Professor Iosif Pinelis published a paper, “On a Multidimensional Spherically Invariant Extension of the Rademacher-Gaussian Comparison“, in the Electronic Communications in Probability 2016.
The Second Annual Kliakhandler Lectures will be held Sept. 29-30 at Michigan Tech. Richard Stanley of MIT will deliver the lectures which are sponsored by the Mathematical Sciences and funded by a generous gift from former faculty member Igor Kliakhandler.
The Kliakhandler lecture series brings a top mathematician to campus each year to give a pair of lectures.Stanley is a prolific mathematician who has won numerous honors, is a member of the National Academy of Sciences and a Fellow of the American Mathematical Society and the American Academy of Arts and Sciences. He has won the Society of Industrial and Applied Mathematics’ George Pólya Prize in Applied Combinatorics, the Leroy P. Steele Prize for Mathematical Exposition from the American Mathematical Society and the Rolf Schock Prize for Mathematics.
His first lecture is from 5 to 6 p.m. Thursday, Sept. 29 in Dow 641. Stanley’s lecture will be “Plane Tilings,” in which he will discuss the challenges of filling a planar region with a given collection of shapes (tiles). A jigsaw puzzle is a familiar type of tiling, though it is not very mathematical; decorative tile floors often use plane tiling to create an aesthetic effect. The physicist Roger Penrose created a family of tilings that are known as Penrose tilings.
Stanley will survey some interesting mathematics associated with plane tilings and discuss questions such as the following: Is there a tiling? If so, how many are there? If no tiling exists, how can we prove this? What special properties, such as symmetry, can a tiling possess? These questions involve such subjects as combinatorics, group theory, probability theory, number theory and computer science.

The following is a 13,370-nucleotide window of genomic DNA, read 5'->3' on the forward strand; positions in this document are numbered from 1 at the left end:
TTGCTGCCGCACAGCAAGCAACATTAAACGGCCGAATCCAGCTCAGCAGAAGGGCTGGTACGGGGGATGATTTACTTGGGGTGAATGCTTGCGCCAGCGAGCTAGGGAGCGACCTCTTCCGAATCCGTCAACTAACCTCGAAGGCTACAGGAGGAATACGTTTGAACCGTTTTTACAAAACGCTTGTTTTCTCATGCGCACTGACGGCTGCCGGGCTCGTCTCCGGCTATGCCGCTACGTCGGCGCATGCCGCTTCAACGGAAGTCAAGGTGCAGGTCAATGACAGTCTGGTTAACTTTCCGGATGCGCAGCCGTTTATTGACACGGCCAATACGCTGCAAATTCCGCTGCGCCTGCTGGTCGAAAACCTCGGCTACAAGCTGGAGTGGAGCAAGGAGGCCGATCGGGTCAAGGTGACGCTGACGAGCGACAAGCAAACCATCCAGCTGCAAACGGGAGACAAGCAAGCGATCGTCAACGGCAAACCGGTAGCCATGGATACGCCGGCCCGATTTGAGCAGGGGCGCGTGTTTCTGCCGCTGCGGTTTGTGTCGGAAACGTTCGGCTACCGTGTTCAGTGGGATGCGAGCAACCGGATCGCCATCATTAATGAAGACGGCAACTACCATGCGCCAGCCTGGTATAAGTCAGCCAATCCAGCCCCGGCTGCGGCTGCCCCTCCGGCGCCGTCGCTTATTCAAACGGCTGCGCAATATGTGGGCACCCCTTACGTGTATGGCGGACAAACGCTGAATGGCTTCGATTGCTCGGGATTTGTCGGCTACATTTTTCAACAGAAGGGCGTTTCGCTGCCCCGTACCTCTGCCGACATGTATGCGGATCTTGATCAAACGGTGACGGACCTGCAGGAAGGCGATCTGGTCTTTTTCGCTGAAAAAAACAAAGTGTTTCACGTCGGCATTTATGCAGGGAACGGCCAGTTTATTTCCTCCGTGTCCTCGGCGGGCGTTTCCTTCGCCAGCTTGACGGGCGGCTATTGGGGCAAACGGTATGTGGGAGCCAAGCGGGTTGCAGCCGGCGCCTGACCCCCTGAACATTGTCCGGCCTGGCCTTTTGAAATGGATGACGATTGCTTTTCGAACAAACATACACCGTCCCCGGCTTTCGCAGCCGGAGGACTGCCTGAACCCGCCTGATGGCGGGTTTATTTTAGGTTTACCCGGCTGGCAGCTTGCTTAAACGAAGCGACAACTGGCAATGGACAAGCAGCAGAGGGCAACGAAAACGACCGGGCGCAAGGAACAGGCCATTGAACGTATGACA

From 1 to 2 p.m. Friday, Sept. 30 in Fisher 138, Stanley will deliver a colloquium entitled “A Survey of Alternating Permutations.” Permutations are fundamental transformations in mathematics, and alternating permutations comprise one of the most important families of permutations. Stanley will discuss several aspects of the theory of alternating permutations and describe applications to topics such as group theory and geometry.
Iosif Pinelis published a paper, “Positive-part moments via characteristic functions, and more general expressions“, on August 30th in Journal of Theoretical Probability, Online First.
Read more at Tech Today
Graduate student Amanda Stenzelbarton is a recipient of the Spring 2016 Outstanding Graduate Student Teaching Award, as announced by the department.
Mustafa Gezek and Samuel Judge are Fall 2015 recipients.
A member of the Graduate Student Government and is nominated and voted on by that body of students and approved by the Dean. Nominated students have exhibited an outstanding contribution to graduate education at Michigan Tech.
This award goes to graduating graduate students nominated by their academic school or department for their academic achievements.
Jarret R. Dunn is a Fall 2015 recipient.
Vladimir Tonchev is the principal investigator on a research and development project titled “Combinatorial Designs, Error-Correcting Codes, and Finite Geometry,“ which was awarded a $39,998 grant from the U.S. Department of Defense, National Security Agency. This is the first year of a potential two year project, totaling $79,501.